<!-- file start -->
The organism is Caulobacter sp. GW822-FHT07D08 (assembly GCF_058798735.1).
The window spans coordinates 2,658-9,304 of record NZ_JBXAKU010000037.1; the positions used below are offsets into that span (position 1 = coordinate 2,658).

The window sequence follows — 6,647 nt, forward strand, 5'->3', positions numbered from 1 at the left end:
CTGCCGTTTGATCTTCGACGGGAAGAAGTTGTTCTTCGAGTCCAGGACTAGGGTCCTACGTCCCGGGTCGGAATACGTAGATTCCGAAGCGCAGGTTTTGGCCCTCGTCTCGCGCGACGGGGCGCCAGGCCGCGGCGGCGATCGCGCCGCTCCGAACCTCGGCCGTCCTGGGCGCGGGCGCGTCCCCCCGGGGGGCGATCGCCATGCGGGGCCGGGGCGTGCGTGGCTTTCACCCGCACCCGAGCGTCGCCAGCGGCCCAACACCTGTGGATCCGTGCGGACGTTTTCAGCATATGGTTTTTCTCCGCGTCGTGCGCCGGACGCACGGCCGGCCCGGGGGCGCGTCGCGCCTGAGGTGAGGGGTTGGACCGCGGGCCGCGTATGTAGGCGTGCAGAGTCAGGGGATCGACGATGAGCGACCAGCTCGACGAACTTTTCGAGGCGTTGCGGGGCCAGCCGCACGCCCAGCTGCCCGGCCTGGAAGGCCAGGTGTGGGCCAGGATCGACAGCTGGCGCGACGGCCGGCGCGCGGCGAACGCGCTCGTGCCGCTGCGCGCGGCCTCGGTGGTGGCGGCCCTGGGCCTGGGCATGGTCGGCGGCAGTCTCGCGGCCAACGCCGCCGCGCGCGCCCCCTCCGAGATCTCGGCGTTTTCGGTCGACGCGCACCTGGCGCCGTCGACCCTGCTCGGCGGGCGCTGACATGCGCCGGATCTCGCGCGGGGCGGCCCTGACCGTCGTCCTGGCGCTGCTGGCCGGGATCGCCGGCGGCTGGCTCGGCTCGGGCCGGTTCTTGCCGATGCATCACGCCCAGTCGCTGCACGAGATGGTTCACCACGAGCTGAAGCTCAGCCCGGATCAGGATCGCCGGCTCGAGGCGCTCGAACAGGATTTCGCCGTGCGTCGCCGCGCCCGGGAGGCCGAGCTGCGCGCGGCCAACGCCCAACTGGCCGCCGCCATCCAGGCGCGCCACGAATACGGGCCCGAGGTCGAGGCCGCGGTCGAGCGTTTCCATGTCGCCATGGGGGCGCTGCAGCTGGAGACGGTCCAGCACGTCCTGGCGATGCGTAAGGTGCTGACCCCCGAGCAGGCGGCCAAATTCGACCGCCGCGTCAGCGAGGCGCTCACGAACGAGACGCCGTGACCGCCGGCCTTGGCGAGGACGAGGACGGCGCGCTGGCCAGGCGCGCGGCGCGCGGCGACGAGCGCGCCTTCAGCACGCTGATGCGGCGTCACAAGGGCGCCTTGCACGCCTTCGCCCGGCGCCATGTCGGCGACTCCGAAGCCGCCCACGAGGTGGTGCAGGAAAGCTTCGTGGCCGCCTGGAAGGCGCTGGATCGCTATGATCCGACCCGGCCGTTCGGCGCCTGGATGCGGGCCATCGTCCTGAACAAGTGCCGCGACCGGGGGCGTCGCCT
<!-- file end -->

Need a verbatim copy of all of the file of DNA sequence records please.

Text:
The organism is Caulobacter sp. GW822-FHT07D08 (assembly GCF_058798735.1).
The window spans coordinates 2,658-9,304 of record NZ_JBXAKU010000037.1; the positions used below are offsets into that span (position 1 = coordinate 2,658).

The window sequence follows — 6,647 nt, forward strand, 5'->3', positions numbered from 1 at the left end:
CTGCCGTTTGATCTTCGACGGGAAGAAGTTGTTCTTCGAGTCCAGGACTAGGGTCCTACGTCCCGGGTCGGAATACGTAGATTCCGAAGCGCAGGTTTTGGCCCTCGTCTCGCGCGACGGGGCGCCAGGCCGCGGCGGCGATCGCGCCGCTCCGAACCTCGGCCGTCCTGGGCGCGGGCGCGTCCCCCCGGGGGGCGATCGCCATGCGGGGCCGGGGCGTGCGTGGCTTTCACCCGCACCCGAGCGTCGCCAGCGGCCCAACACCTGTGGATCCGTGCGGACGTTTTCAGCATATGGTTTTTCTCCGCGTCGTGCGCCGGACGCACGGCCGGCCCGGGGGCGCGTCGCGCCTGAGGTGAGGGGTTGGACCGCGGGCCGCGTATGTAGGCGTGCAGAGTCAGGGGATCGACGATGAGCGACCAGCTCGACGAACTTTTCGAGGCGTTGCGGGGCCAGCCGCACGCCCAGCTGCCCGGCCTGGAAGGCCAGGTGTGGGCCAGGATCGACAGCTGGCGCGACGGCCGGCGCGCGGCGAACGCGCTCGTGCCGCTGCGCGCGGCCTCGGTGGTGGCGGCCCTGGGCCTGGGCATGGTCGGCGGCAGTCTCGCGGCCAACGCCGCCGCGCGCGCCCCCTCCGAGATCTCGGCGTTTTCGGTCGACGCGCACCTGGCGCCGTCGACCCTGCTCGGCGGGCGCTGACATGCGCCGGATCTCGCGCGGGGCGGCCCTGACCGTCGTCCTGGCGCTGCTGGCCGGGATCGCCGGCGGCTGGCTCGGCTCGGGCCGGTTCTTGCCGATGCATCACGCCCAGTCGCTGCACGAGATGGTTCACCACGAGCTGAAGCTCAGCCCGGATCAGGATCGCCGGCTCGAGGCGCTCGAACAGGATTTCGCCGTGCGTCGCCGCGCCCGGGAGGCCGAGCTGCGCGCGGCCAACGCCCAACTGGCCGCCGCCATCCAGGCGCGCCACGAATACGGGCCCGAGGTCGAGGCCGCGGTCGAGCGTTTCCATGTCGCCATGGGGGCGCTGCAGCTGGAGACGGTCCAGCACGTCCTGGCGATGCGTAAGGTGCTGACCCCCGAGCAGGCGGCCAAATTCGACCGCCGCGTCAGCGAGGCGCTCACGAACGAGACGCCGTGACCGCCGGCCTTGGCGAGGACGAGGACGGCGCGCTGGCCAGGCGCGCGGCGCGCGGCGACGAGCGCGCCTTCAGCACGCTGATGCGGCGTCACAAGGGCGCCTTGCACGCCTTCGCCCGGCGCCATGTCGGCGACTCCGAAGCCGCCCACGAGGTGGTGCAGGAAAGCTTCGTGGCCGCCTGGAAGGCGCTGGATCGCTATGATCCGACCCGGCCGTTCGGCGCCTGGATGCGGGCCATCGTCCTGAACAAGTGCCGCGACCGGGGGCGTCGCCT